Harold Pinter Theatre, London

Harold Pinter Theatre

Harold Pinter Theatre

Panton StreetLondonSW1Y 4DN
Nearest Tube
Piccadilly Circus
Nearest Train
Charing Cross

Seating Plan

Click seating plan to see full size version.Harold Pinter Theatre Seating Plan

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The Harold Pinter Theatre (formerly The Comedy Theatre), is a London West End theatre, and opened on Panton Street in the City of Westminster on 15 October 1881. It was known then as the Royal Comedy Theatre. 

The Harold Pinter Theatre: History

The theatre was designed by Thomas Verity and built in just six months in painted stucco stone and brick. By 1884 it was known as just the Comedy Theatre. 

In 1883, the successful operetta Falka had its London première at The Harold Pinter Theatre, and in 1885, Erminie did the same. The Harold Pinter's reputation grew through World War I when Charles Blake Cochran and André Charlot presented their famous revue shows. In the mid-1950s West End's Harold Pinter Theatre underwent major reconstruction and re-opened in December 1955, the auditorium remains essentially that of 1881, with three tiers of horseshoe shaped balconies.
 
The Harold Pinter Theater was notable for the role it played in overturning stage censorship by establishing the New Watergate Club in 1956, under producer Anthony Field. The outdated Theatres Act 1843 still required scripts to be submitted for approval by the Lord Chamberlain's Office. Formation of the club allowed plays that had been banned due to language or subject matter to be performed under 'club' conditions. Plays produced in this way at The Harold Pinter included the UK premieres of Arthur Miller's A View from the Bridge, Robert Anderson's Tea and Sympathy and Tennessee Williams' Cat On A Hot Tin Roof. The law was not revoked until 1968, but in the late 1950s there was a loosening of conditions in theatre censorship, the club was dissolved and Peter Shaffer's Five Finger Exercise premiered to a public audience.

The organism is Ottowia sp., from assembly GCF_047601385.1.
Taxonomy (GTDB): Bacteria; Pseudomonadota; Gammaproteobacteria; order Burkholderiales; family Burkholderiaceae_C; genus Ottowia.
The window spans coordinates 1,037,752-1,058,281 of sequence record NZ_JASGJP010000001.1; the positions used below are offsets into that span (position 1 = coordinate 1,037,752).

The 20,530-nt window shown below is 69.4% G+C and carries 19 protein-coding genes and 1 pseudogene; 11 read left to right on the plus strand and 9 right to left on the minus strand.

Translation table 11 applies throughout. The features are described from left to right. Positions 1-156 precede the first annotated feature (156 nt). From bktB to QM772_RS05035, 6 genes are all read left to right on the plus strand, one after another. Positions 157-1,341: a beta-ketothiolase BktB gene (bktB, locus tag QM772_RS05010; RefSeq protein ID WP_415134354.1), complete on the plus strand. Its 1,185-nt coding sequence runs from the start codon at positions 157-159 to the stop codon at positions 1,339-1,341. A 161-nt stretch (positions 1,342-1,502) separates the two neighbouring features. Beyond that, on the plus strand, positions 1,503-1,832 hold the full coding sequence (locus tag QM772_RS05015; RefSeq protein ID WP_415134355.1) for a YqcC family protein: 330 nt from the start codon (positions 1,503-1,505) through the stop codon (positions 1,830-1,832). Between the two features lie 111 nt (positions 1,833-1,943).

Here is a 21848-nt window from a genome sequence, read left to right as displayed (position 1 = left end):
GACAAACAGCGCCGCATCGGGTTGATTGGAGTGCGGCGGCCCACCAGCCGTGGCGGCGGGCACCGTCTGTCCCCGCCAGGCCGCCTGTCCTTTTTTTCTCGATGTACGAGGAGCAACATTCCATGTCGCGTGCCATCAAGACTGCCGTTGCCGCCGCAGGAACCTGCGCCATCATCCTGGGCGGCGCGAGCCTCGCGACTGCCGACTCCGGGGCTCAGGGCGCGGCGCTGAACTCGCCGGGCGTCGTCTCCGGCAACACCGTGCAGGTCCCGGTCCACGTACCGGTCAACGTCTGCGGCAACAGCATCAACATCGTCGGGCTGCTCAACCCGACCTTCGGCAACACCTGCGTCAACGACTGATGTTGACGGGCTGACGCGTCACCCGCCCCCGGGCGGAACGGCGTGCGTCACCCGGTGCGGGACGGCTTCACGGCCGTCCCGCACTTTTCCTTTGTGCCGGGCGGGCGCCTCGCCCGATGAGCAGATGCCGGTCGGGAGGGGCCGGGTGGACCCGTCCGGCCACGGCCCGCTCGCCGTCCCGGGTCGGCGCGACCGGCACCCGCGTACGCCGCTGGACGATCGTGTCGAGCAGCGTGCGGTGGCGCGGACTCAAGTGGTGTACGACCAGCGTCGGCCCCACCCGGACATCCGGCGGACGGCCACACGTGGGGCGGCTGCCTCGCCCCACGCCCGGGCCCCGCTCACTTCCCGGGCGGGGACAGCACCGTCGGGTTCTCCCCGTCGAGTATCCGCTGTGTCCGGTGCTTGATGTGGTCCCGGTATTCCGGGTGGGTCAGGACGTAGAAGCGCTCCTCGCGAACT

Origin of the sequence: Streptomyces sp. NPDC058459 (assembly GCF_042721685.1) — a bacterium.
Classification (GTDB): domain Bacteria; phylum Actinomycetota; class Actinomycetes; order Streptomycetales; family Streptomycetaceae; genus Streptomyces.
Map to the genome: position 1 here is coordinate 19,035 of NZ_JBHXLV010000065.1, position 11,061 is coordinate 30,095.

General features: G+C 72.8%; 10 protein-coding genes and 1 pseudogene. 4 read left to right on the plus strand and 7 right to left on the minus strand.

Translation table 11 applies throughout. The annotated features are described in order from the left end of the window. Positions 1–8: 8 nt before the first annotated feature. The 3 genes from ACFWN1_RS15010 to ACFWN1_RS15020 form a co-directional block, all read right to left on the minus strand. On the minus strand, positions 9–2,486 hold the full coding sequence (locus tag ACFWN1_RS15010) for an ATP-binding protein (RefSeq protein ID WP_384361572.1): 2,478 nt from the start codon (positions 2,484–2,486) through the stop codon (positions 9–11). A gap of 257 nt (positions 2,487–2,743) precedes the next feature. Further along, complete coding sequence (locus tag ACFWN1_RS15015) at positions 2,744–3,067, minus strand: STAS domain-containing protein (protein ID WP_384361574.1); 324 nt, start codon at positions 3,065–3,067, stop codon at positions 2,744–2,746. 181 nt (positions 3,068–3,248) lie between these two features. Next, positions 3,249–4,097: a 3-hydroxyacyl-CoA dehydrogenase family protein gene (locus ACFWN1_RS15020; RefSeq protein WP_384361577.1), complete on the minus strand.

The Harold Pinter Theatre was Grade II listed by English Heritage in June 1972.

The Homecoming, No-man's Land, Moonlight, The Hothouse and The Caretaker have all been presented at The Harold Pinter in recent years. Maureen Lipman has also graced The Harold Pinter stage, starring in Alan Plater's highly acclaimed comedy, Peggy For You, but the theatre's two biggest successes were The Caretaker starring Michael Gambon in 2000 and an eight week sell out of Little Malcolm and his Struggle Against the Eunuchs in 1999, starring Ewan McGregor and directed by Denis Lawson, which smashed all box office records. More recently, Francesca Annis and Anthony Andrews have starred in Ibsen's Ghosts and 2004 saw the much lauded revival of RC Sherriff's Journey's End and a successful run of The Old Masters by Simon Gray, starring Edward Fox and Peter Bowles This production was directed by Harold Pinter, after whom the then Comedy Theatre was of course renamed The Harold Pinter Theatre.

In January 2005, Kim Cattrall starred in Peter Hall's London production of Whose Life Is It Anyway? by Brian Clark, followed by Tom Courtenay in Brian Friel's The Home Place and Joseph Fiennes and Francesca Annis starred in Epitaph for George Dillon by John Osborne and Anthony Creighton. The Harold Pinter Theatre London has also played host to Steptoe and Son, Michael Frayn's Donkey's Years, the Rocky Horror Show, and the hilarious high-flying comedy, Boeing-Boeing.

As of 8th of September 2011, The Comedy Theatre was renamed as The Harold Pinter Theatre.